Of course, the speculation is that NASA will announce the discovery for life. Maybe. I can’t rule that out, but it seems really unlikely; I don’t think they would announce it in this way. It would’ve been under tighter wraps, or one thing. It’s more likely they’ve found a new way life can exist and that evidence for these conditions exists on other worlds. But without more info, I won’t speculate any farther than that.

As for the public reaction, well, we’ve seen this type of thing before. Just last June, JPL had a press release about a surprising lack of acetylene in Titan’s atmosphere, with the title “What Is Consuming Hydrogen & Acetylene on Titan?” That sparked vast speculation, and even though the press release was clear enough it was misleadingly reported as NASA finding signs of life on Titan. It got so silly that I wound up writing a post about it, and a NASA scientist went so far as to write an article to clear up the rumors of life on Titan.

I can’t really blame NASA, the press outlets, or the public about this. When scientists have newsworthy findings that are published in a journal, there may be a press conference about them. But some journals have embargoes; they don’t want the news released until the issue is published. Fair enough. So NASA schedules a press conference for the time the issue publishes, and sends out a notice to the press about it. I got just such an email for this one, for example. They have to say something in the email so the press can decide whether to cover it or not, and NASA doesn’t want give too much away. So they give some minimal line about findings that’ll have an impact on the search for life, and those of us who’ve dealt with it before know what that means.

But the public is naturally more inclined to interpret that line as NASA having found life, or at least solid evidence of it. That’s not surprising at all. But it can lead to “news letdown”, where the reality is something less than the speculation. And that leads to news fatigue, which is worse. If people keep expecting really exciting news and don’t get it, well, there you go.

I don’t want to blame anyone, but I do sometimes wish the press folks at NASA were more aware of what kind of cascade a line like that provokes (like the one from a few weeks ago which said it was about “an exceptional object in our cosmic neighborhood” but it turned out to be a supernova/black hole 50 million light years away). When announcements like these go public, it’s bound to be disappointing when the actual news gets out and it’s not a black hole right next door or actual life on Mars. And that’s too bad, because the news is usually pretty interesting and scientifically exciting. As soon as I got this latest announcement, my first flood of thoughts literally were: “Sounds like cool news/I bet there will be tons of over-the-top speculation/I hope people aren’t disappointed when the real news comes out/I wonder if I’ll have to make a post a couple of days before to cool off rumors?”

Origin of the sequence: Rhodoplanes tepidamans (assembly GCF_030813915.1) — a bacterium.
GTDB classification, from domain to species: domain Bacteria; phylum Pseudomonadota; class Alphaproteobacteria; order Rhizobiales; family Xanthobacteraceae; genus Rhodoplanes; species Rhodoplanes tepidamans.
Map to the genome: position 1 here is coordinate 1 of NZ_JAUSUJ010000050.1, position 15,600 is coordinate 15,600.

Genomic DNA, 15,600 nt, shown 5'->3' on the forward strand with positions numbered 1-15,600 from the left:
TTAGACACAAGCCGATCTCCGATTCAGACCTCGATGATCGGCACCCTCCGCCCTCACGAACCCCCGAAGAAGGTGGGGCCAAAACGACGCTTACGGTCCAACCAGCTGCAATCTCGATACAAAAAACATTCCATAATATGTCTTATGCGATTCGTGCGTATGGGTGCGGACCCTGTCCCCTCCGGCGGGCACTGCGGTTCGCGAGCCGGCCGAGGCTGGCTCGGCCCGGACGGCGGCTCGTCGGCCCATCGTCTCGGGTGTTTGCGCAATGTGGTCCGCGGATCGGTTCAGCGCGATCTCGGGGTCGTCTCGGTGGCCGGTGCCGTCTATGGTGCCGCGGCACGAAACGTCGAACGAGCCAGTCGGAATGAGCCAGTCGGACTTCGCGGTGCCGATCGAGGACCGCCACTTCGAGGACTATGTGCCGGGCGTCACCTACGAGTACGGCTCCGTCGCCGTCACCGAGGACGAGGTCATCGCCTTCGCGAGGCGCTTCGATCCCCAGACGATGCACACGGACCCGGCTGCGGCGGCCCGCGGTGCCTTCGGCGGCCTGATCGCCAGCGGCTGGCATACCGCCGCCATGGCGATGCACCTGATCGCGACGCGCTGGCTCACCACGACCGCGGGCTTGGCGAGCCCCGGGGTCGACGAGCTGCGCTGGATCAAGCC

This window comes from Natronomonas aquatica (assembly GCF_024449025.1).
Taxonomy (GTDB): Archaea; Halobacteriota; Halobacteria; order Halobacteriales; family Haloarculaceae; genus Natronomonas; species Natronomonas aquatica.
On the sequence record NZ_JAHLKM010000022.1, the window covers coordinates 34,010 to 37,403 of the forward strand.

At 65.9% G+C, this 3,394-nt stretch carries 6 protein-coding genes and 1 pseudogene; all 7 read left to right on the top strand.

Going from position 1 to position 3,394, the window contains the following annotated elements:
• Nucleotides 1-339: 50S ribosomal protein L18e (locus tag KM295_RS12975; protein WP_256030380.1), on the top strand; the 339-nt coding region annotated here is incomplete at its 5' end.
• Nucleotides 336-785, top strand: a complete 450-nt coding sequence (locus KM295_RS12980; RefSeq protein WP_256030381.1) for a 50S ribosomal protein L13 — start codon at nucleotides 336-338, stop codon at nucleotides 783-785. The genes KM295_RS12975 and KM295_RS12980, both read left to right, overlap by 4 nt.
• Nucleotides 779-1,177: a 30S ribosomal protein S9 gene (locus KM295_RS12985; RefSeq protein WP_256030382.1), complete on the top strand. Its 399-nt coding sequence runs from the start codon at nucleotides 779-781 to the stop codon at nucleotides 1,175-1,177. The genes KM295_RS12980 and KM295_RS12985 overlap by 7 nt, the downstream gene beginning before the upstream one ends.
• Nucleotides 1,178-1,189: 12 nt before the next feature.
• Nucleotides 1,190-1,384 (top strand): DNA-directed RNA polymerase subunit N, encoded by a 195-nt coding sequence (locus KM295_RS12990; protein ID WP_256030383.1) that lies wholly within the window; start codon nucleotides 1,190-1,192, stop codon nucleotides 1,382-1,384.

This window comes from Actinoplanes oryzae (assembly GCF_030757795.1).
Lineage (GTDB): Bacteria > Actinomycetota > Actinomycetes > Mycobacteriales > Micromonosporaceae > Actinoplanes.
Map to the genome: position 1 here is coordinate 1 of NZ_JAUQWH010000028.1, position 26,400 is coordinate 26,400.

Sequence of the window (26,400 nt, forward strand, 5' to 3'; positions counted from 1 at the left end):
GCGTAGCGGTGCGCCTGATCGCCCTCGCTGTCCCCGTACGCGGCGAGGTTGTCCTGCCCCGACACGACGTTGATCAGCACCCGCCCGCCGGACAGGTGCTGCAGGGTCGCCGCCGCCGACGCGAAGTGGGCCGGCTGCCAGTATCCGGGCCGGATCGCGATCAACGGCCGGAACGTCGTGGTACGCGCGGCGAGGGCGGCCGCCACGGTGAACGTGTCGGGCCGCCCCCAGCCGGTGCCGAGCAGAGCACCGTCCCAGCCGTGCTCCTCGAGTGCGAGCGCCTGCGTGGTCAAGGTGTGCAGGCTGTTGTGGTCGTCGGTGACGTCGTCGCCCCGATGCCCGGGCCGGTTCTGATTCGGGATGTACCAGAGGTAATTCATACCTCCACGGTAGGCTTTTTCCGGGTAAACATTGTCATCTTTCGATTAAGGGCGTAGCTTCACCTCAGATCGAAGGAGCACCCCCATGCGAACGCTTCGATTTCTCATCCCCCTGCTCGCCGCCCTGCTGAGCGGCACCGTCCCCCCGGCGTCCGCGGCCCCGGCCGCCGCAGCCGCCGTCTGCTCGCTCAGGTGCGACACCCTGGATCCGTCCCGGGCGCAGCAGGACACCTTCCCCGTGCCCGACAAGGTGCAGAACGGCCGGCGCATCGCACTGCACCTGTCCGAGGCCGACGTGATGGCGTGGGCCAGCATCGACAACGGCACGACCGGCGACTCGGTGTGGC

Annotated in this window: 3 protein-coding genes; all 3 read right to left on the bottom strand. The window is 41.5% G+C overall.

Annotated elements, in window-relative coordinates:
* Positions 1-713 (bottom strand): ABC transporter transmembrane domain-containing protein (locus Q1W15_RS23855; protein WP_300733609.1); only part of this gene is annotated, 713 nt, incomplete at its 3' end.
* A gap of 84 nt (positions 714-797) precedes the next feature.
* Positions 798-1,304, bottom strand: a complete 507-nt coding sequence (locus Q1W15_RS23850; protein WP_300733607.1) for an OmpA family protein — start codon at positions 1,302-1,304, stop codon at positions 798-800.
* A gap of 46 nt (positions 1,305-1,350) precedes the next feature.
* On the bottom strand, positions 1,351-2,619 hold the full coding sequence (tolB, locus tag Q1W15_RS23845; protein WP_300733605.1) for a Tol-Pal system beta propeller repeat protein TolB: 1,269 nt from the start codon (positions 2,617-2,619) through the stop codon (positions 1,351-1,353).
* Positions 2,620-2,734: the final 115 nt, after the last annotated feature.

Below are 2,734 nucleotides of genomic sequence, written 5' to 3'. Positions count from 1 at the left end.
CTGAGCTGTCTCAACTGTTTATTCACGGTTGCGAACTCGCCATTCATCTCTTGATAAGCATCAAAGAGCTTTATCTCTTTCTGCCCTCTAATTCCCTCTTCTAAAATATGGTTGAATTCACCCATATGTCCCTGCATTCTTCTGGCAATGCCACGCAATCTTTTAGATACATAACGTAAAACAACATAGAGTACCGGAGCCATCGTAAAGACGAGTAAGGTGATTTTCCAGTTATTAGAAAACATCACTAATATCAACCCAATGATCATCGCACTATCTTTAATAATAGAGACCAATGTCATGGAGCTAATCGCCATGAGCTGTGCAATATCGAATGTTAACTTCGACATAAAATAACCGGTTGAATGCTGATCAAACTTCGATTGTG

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It Is Far Away, It Is Hot, And It Is Not Named Mel Gibson

Phil Plait at Discover:

Astronomers have confirmed that an object in an image from 2008 — thought at the time to possibly be a direct image of a planet orbiting another star — is in fact a planet.

I’ll explain in a sec, but I want people to understand that this discovery is being touted as the first direct image of a planet around another star. It isn’t. Nor is it the first direct image of a planet orbiting a sun-like star. What this is is the first direct image of a planet orbiting a sun-like star taken using a ground-based telescope. While that may sound overly picky, it’s actually a significant achievement, and worth noting.

Rebecca Boyle at Popular Science:

“Our new observations rule out this chance alignment possibility, and thus confirms that the planet and the star are related to each other,” says David Lafrenière of the University of Montreal and Center for Research in Astrophysics of Quebec.

The team also took the planet’s spectrum, measuring its temperature and composition. Now that they know it really does orbit this star, Lafrenière retroactively claims firstie on an exoplanet spectrum.